The addition of child safety officers at each youth detention centre also supports these processes.

Recommendation 45 (status: closed)

The Review recommends that there should be specialised, ongoing training to youth detention staff to assist them in identifying signs of emotional and psychological harm of a young person, as well as how institutionalised practices can cause or trigger significant harm to a young person.

The training should be provided by representatives from the Mental Health, Alcohol, Tobacco, and Other Drugs Services (MHATODS). (It is understood there is currently no ongoing training on this issue). (15.R2)

We are committed to ensuring that youth detention staff are able to identify and report suspected harm to young people in detention. We recognise that the factors and issues that contribute to emotional and psychological harm are wide-ranging and may be related to:

  • a single traumatic event
  • chronic trauma
  • intergenerational trauma
  • a series of traumatic events.

As noted in recommendation 44, we have improved processes to identify and report harm.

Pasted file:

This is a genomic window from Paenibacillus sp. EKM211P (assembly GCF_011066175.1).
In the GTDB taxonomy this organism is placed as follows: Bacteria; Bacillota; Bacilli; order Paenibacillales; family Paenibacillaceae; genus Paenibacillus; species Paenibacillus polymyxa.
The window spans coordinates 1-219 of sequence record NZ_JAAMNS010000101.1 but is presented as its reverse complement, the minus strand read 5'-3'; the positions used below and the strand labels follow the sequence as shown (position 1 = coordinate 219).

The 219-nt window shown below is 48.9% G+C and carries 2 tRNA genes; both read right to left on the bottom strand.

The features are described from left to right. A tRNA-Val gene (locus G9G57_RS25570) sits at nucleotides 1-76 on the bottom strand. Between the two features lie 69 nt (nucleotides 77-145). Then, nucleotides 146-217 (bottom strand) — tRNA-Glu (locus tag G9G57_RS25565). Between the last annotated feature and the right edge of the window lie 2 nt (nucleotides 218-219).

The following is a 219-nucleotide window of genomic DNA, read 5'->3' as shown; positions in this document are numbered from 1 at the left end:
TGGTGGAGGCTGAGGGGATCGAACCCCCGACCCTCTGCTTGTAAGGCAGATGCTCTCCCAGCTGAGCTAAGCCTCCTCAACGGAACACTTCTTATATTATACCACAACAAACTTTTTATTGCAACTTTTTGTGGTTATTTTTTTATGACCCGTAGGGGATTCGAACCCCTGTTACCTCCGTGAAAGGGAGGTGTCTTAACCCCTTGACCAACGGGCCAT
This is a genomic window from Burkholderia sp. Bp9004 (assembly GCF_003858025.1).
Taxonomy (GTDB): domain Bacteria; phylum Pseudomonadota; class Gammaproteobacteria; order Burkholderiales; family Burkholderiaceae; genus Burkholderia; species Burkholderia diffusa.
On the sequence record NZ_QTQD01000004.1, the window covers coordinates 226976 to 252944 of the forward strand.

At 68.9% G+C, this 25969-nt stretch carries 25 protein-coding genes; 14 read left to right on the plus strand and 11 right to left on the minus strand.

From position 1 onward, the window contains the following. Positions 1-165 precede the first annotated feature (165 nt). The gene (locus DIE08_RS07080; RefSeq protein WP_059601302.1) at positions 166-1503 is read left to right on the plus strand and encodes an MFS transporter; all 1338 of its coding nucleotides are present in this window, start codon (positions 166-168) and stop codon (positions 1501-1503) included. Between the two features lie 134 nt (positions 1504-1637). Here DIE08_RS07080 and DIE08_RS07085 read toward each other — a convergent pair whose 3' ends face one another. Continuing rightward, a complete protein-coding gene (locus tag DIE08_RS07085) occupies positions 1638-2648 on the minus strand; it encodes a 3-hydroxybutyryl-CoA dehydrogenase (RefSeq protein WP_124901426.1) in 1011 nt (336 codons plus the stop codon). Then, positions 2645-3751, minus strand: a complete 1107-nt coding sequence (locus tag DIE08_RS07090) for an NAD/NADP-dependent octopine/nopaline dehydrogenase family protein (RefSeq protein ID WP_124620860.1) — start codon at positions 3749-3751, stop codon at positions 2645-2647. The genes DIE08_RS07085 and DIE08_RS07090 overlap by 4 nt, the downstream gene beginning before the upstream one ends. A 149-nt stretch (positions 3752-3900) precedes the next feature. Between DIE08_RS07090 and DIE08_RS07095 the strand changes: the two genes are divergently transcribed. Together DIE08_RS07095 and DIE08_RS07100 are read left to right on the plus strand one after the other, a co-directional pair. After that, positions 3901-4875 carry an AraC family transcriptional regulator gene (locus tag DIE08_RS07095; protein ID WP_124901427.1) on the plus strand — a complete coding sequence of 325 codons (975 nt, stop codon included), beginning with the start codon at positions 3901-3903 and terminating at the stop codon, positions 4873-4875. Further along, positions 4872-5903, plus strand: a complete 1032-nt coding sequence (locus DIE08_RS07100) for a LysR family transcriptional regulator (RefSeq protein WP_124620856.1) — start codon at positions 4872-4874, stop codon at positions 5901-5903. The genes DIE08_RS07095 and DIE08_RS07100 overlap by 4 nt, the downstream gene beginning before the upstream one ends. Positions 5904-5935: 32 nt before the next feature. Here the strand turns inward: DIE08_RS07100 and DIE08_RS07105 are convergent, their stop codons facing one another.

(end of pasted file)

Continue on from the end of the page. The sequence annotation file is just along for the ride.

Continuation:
Relevant policies and procedures have been updated. As part of our ongoing partnership with Queensland Health, training will continue to be developed and delivered in line with best practice and emerging issues.

Youth Justice adopted a trauma informed practice approach as the underlying philosophy for youth detention services.

Recommendation 46 (status: closed)

The Review recommends that harm reporting obligations should be subject to annual refresher training for all youth detention centre staff. (15.R3)

See recommendations 44 and 45. We also provide comprehensive training to youth detention staff, including annual suicide and self-harm prevention training.

Recommendation 47 (status: closed)

The Review recommends that all records of SR1 in ICMS should provide detailed information of the specific management of suicide risk and behaviour, detailing specific pro-active interventions, as a means of ensuring transparency and accountability between relevant government departments. (15.R4)

Our detention and community-based caseworkers regularly share detailed information. We include child safety caseworkers if it’s relevant. This is supported by a child safety officer being added to each youth detention centre.

Queensland Health staff work with Youth Justice staff inside the centre. Together they ensure young people can access mental health services, and that these continue when they leave the centre.

Amendments to the Youth Justice Act 1992 established an information sharing framework to provide a coordinated response to the needs of young people in the youth justice system.

We updated our partnership agreements to clarify referral, assessment and treatment pathways for young people who experience significant mental health issues.

Recommendation 48 (status: closed)